Harold C. Bryant (1886 - 1968) was awarded the national level Pugsley Medal "for his outstanding work in guiding people afield, organizing the administrative structure upon which the interpretive program of the NPS is based, and in recognition of his successful pioneering efforts to make the great scenic, scientific, and historic heritage of the country meaningful to its people." He was born in Pasadena, California. He received an undergraduate degree (BS) from Pomona College, majoring in zoology/ornithology, and a MS and PhD in zoology and palenontology from the University of California, Berkeley. He was for a generation one of the country's most active figures in familiarizing people with the great outdoors. As a close friend of Mather and Albright, the "fathers of the NPS," Bryant was one of the principal architects of the development of interpretation in the national parks.
After graduation, Bryant joined the staff of the University of California Museum of Vertebrate Zoology. Perhaps Bryant's most essential relationship was that with his mentor, Joseph Grinnell, Professor of Zoology and Director of the Museum of Vertebrate Zoology at UC Berkeley. Grinnell's favorable reputation by 1920 had established him as one of the most respected academics in the country. His museum drew praise from coast to coast. Founded in 1909, the Museum of Vertebrate Zoology was the premiere zoological exhibition in the state, boasting the most complex inventory of native California species from Humboldt County to San Diego. Grinnell himself had collected most of the specimens, along with Tracy Storer, also of the Museum of Vertebrate Zoology. Bryant saw in Grinnell the perfect professional, someone with solid academic credentials with strong public sympathies.
From 1914 to 1930, as part of his museum responsibilities, Bryant directed the education and research work of the California Fish and Game Commission (CFGC). Bryant first drew attention to himself in the spring of 1914 when he took over as the editor of the new journal California Fish and Game, the official publication of the CFGC. There, Bryant pulled together an impressive list of writers, academics, nature guide professionals, and museum specialists, to write on the state of the environment in California.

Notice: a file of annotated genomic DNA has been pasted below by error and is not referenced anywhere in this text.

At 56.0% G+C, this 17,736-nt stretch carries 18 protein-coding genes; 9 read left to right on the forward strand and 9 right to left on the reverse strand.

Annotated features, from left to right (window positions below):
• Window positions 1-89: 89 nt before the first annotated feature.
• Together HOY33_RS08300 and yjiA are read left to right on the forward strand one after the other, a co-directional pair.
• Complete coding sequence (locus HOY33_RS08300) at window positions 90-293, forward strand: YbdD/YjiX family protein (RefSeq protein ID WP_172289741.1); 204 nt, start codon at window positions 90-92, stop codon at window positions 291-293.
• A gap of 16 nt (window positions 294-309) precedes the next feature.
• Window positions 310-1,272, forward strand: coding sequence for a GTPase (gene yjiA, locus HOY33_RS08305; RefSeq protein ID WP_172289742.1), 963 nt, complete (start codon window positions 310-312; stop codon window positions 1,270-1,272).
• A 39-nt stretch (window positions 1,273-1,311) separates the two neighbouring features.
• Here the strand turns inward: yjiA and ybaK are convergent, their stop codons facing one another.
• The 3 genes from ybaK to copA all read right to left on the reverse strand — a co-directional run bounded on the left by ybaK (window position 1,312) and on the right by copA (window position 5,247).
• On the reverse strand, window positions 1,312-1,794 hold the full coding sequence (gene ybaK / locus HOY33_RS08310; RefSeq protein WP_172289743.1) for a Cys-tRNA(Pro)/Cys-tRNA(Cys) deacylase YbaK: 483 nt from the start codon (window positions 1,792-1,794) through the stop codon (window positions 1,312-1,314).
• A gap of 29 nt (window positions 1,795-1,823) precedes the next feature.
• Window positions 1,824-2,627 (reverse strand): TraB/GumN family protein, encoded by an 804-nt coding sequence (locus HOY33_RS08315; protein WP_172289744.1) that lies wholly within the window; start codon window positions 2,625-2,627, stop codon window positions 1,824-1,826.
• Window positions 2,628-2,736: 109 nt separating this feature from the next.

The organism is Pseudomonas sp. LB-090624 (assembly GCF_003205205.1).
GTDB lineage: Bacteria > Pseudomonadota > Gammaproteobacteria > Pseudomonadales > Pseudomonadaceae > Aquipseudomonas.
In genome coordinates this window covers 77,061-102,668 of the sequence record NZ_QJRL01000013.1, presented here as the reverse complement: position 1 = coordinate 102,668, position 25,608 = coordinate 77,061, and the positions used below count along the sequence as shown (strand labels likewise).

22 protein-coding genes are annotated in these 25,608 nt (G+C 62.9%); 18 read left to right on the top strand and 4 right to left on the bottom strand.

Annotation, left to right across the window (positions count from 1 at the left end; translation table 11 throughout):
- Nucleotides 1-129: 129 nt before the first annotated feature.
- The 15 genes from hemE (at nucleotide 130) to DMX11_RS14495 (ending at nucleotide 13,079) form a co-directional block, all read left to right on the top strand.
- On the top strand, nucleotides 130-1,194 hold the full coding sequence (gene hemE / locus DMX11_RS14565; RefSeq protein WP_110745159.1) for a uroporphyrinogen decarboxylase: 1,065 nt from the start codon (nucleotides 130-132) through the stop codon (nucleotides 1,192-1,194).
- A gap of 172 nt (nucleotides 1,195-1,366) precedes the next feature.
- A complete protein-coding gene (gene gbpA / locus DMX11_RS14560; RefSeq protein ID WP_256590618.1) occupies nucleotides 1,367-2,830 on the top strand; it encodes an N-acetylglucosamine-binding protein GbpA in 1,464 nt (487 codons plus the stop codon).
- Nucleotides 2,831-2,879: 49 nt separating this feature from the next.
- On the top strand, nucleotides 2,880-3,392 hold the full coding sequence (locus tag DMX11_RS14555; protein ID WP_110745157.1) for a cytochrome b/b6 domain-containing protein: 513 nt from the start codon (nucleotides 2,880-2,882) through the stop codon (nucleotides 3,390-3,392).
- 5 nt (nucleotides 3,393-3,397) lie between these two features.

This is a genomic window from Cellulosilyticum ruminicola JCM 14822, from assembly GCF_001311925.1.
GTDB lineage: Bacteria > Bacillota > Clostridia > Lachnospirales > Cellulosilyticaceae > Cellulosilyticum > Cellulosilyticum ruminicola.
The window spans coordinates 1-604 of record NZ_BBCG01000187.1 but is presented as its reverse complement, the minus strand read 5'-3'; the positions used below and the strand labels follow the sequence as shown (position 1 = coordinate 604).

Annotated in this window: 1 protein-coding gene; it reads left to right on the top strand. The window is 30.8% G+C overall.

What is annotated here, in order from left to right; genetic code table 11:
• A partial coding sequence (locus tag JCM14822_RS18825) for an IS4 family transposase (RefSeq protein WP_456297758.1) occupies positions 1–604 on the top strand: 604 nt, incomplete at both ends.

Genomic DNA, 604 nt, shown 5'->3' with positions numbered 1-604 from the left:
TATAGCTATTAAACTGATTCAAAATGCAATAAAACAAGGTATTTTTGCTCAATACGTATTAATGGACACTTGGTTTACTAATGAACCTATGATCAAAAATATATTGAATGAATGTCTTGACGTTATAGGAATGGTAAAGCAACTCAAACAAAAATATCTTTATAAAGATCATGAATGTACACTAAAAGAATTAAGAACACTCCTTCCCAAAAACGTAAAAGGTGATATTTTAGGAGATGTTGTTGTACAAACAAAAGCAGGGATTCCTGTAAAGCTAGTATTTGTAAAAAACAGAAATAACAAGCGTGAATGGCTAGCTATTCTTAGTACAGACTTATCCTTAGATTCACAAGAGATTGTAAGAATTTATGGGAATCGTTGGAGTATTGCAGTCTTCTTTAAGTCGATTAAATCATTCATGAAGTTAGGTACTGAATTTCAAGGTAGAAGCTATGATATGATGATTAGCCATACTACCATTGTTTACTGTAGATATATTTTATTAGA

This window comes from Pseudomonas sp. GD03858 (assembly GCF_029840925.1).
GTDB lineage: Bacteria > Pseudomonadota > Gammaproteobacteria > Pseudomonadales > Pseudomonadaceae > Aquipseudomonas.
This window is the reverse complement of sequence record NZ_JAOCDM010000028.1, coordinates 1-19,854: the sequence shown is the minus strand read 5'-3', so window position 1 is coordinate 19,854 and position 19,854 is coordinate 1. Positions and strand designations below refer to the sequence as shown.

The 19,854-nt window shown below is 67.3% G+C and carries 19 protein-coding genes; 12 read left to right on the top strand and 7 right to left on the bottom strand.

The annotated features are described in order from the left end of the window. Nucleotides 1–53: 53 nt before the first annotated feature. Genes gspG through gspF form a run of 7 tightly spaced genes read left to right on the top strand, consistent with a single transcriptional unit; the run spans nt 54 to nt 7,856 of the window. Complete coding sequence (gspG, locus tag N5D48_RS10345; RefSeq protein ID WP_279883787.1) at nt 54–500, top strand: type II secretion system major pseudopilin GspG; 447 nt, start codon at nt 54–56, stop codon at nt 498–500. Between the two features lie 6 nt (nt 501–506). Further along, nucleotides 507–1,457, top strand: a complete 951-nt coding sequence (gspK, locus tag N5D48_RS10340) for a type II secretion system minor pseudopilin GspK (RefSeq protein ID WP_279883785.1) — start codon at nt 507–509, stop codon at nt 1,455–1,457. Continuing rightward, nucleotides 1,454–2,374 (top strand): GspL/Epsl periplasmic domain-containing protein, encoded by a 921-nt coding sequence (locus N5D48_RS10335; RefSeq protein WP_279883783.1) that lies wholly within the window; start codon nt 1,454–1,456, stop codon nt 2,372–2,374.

It was Grinnell who first encouraged Bryant to consider the logic of Yosemite as a place that was ideal for nature guiding. In 1918, Grinnell had approached Bryant with the idea of staging a series of "interpretive" lectures to be delivered at the various campgrounds in Yosemite Valley, modeled after the ones he designed at the museum. Bryant had been thinking on similar lines. Indeed, in the summer before, in 1917, he and another prominent person in the nature guiding movement, Charles M. Goethe, president of the California Nature Study League (CNSL), had traveled together to Glacier National Park to do just that: organize a potential satellite campus just outside the park for nature guiding activities. The idea to start a program in Montana was largely Goethe's, though Bryant had reasoned that any such program could easily be transferred to Yosemite. Ultimately, however, the plan at Glacier fell through, leaving Bryant and Goethe to consider more seriously the feasibility of local options, Yosemite among them. As it turned out, however, the first of such nature guide satellite campus would be staged at Lake Tahoe.
During the summer of 1919, Bryant delivered what could be considered four interpretive lectures in Yosemite Valley, and the response was quite good, boosting his confidence to try yet again to host a nature guide service somewhere in California. But again, Yosemite would take a backseat to Lake Tahoe. At the time, the park was struggling to transition from its previous military command to a new civilian corps under the NPS. Additional funding to begin a nature guide service was simply not available. The CFGC, though, considered Bryant's success as an invitation to start a program, albeit at Lake Tahoe, with Bryant as its lead nature guide. It was there where Bryant caught the attention of Stephen T. Mather. It was there also that Mather asked Bryant to sponsor a similar program at Yosemite for the summer of 1920 and Bryant was given permission to add a second naturalist when he moved the service south to Yosemite in 1920. Dr. Loye H. Miller of the southern branch of the University of California (now UCLA) came aboard that first summer to help Bryant organize the program. Bryant and Miller had known each other from graduate school, where they both studied for the Ph.D. under Grinnell.
The Yosemite Nature Guide Service which Bryant launched in 1920 was the first "interpretive" program ever sanctioned by the NPS and was done through a cooperative arrangement with the California Fish and Game Commission. Bryant and Miller were housed in tents and furnished with only a table in the chief ranger's office. Field trips, evening campfire talks, and established hours for answering questions from park visitors were introduced and were enthusiastically received.